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      Rarefaction of peritubular capillaries following ischemic acute renal failure: a potential factor predisposing to progressive nephropathy :

      Current Opinion in Nephrology and Hypertension

      Ovid Technologies (Wolters Kluwer Health)

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          Most cited references 47

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          Hypoxia of the renal medulla--its implications for disease.

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            Delayed graft function: risk factors and implications for renal allograft survival.

            Delayed graft function (DGF) may be associated with diminished kidney allograft survival. We studied the risk factors that lead to nonimmediate function of a renal allograft and the consequences of DGF on short- and long-term renal transplant survival. Data from the U.S. Renal Data System were used to measure the relationships among cold ischemia time, delayed graft function, acute rejection, and graft survival in 37,216 primary cadaveric renal transplants (1985-1992). These relationships were investigated using the unconditional logistic and Cox multivariate regression methods. Cold ischemia time was strongly associated with DGF, with a 23% increase in the risk of DGF for every 6 hr of cold ischemia (P<0.001). Acute transplant rejection occurred more frequently in grafts with delayed function (37% vs. 20%; odds ratio=2.25, P=0.001). DGF was independently predictive of 5-year graft loss (relative risk=1.53, P<0.001). The presence of both early acute rejection and DGF portended a dismal 5-year graft survival rate of 35%. Zero-HLA mismatch conferred a 10-15% improvement in 1- and 5-year graft survival regardless of early functional status of the allograft. However, the 5-year graft survival rate in HLA-mismatched kidneys without DGF was significantly higher than that of zero-mismatched kidneys with DGF (63% vs. 51%; P<0.001). DGF independently portends a significant reduction in short- and long-term graft survival. Delayed function and early rejection episodes exerted an additive adverse effect on allograft survival. The deleterious impact of delayed function is comparatively more severe than that of poor HLA matching.
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              Post-transplant renal function in the first year predicts long-term kidney transplant survival.

              Improvements in long-term kidney graft survival have been recently noted. However, the reasons for this were unclear. This study examined post-transplant renal function within the first year as an independent variable influencing long-term survival. The influence of demographic characteristics (age, sex, race); transplant variables (cadaver versus living donor, cold ischemia time, HLA mismatching, delayed graft function and transplant year), and post-transplant variables (immunosuppressive agents for the prevention of acute rejection, clinical acute rejection and post-transplant renal function in the first year) on graft survival were analyzed for 105,742 adult renal transplants between 1988 and 1998. Renal function in the first year was expressed as serum creatinine at six months and one year and delta creatinine (change in serum creatinine between 6 months and 1 year). Graft half-life was used to measure long-term survival. During this 11-year period, the one-year serum creatinine values for cadaver recipients steadily improved, from 1.82 +/- 0.82 mg/dL in 1988 to 1.67 +/- 0.82 mg/dL in 1998 (P and < or =50 years. The Relative Hazard (RH) for graft failure was 1.63 (1.61, 1.65; P < 0.0001) with each increment of 1.0 mg/dL of serum creatinine at one year post-transplant and it increased to 2.26 (2.2, 2.31; P < 0.0001) when the Delta creatinine was 0.5 mg/dL. The RH reduction for graft failure was substantially lower for the years 1993, 1996, 1997 and 1998 when post-transplant renal function was not included in the model (P < 0.05). However, the RH reduction per year was not different when post-transplant creatinine was included in the model, 1.01 (0.94 to 1.05; P = 0.89). In conclusion, one-year creatinine and Delta creatinine values predict long-term renal graft survival. Recent improvements in graft half-life are related to conservation of renal function within the first year post-transplantation.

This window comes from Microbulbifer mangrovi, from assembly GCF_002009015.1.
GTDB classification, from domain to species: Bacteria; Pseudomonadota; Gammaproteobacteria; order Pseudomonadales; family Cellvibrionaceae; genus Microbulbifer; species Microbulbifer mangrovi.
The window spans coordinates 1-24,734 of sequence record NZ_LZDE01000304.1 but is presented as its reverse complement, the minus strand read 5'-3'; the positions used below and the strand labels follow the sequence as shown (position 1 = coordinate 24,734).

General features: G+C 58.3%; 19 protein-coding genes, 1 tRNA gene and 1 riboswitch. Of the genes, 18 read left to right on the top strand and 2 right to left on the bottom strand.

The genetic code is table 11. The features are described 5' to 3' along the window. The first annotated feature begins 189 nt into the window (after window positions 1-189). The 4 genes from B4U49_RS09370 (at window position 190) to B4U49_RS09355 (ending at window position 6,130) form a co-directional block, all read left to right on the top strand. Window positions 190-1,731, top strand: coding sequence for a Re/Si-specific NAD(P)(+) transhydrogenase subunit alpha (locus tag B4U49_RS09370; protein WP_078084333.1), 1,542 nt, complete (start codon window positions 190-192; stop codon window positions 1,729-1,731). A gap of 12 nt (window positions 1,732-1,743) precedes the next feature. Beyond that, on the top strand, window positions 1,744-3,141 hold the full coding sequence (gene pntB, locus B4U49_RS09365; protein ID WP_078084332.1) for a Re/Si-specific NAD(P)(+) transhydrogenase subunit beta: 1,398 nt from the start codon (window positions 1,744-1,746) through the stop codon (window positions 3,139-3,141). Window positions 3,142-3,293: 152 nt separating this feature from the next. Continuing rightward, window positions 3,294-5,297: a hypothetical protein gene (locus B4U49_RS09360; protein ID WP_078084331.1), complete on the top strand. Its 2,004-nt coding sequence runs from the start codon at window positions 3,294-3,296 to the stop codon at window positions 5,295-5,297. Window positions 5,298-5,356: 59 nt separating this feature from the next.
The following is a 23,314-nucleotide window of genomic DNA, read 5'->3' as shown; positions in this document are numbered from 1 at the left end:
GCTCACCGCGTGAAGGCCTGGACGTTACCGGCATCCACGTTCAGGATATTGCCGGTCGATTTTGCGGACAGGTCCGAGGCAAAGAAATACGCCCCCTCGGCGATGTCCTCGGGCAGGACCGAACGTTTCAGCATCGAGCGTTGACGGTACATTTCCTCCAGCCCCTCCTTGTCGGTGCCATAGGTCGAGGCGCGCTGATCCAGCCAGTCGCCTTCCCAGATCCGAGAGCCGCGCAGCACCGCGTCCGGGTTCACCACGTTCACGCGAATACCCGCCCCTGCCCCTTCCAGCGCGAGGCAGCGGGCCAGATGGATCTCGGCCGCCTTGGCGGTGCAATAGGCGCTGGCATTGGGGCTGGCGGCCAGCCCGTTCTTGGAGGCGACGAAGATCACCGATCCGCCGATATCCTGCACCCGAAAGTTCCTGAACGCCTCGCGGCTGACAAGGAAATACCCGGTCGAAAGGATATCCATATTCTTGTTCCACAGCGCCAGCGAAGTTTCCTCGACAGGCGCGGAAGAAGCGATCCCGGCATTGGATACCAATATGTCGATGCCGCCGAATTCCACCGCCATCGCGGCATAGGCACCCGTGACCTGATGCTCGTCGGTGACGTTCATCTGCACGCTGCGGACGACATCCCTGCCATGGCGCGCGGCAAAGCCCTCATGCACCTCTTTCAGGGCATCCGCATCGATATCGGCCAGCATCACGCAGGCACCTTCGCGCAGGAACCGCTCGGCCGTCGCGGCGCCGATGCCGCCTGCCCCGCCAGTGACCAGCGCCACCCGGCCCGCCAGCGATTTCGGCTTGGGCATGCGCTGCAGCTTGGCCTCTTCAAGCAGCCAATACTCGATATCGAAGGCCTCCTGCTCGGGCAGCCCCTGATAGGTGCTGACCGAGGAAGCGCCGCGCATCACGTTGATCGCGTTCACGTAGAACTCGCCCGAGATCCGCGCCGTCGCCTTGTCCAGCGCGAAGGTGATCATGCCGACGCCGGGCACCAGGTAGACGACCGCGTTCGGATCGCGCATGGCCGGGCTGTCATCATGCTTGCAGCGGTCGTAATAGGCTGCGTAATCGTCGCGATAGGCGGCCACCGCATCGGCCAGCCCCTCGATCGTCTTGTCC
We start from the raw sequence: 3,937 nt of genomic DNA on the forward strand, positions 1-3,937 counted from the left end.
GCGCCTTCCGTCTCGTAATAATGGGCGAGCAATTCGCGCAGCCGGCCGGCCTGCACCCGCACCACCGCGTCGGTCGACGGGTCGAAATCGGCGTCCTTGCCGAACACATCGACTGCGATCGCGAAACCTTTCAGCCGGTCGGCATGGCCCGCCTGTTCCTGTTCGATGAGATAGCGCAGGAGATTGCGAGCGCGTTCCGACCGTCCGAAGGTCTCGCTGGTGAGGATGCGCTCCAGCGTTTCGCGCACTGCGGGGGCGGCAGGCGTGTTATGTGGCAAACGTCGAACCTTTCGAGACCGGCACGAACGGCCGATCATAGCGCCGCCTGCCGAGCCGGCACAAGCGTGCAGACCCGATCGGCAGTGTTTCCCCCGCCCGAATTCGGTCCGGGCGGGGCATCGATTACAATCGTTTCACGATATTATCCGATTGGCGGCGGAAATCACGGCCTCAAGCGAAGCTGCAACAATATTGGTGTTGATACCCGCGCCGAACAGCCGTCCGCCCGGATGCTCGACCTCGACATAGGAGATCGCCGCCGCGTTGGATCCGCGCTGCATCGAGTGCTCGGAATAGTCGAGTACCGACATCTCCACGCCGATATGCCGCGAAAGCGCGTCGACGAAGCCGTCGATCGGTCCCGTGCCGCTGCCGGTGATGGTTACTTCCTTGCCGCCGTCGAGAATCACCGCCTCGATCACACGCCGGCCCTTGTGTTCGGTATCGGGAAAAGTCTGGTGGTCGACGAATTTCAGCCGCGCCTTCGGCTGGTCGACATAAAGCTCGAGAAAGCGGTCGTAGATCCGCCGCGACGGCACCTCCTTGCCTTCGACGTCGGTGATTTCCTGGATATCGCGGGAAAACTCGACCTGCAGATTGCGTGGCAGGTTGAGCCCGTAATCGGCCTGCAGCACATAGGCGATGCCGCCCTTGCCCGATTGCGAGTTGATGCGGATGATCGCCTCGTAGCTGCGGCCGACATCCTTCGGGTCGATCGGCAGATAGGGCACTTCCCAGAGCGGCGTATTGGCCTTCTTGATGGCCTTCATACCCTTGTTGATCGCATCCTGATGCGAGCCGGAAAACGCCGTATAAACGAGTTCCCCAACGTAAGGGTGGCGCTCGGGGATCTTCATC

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                Author and article information

                Journal
                Current Opinion in Nephrology and Hypertension
                Current Opinion in Nephrology and Hypertension
                Ovid Technologies (Wolters Kluwer Health)
                1062-4821
                2004
                January 2004
                : 13
                : 1
                : 1-7
                Article
                10.1097/00041552-200401000-00001
                © 2004

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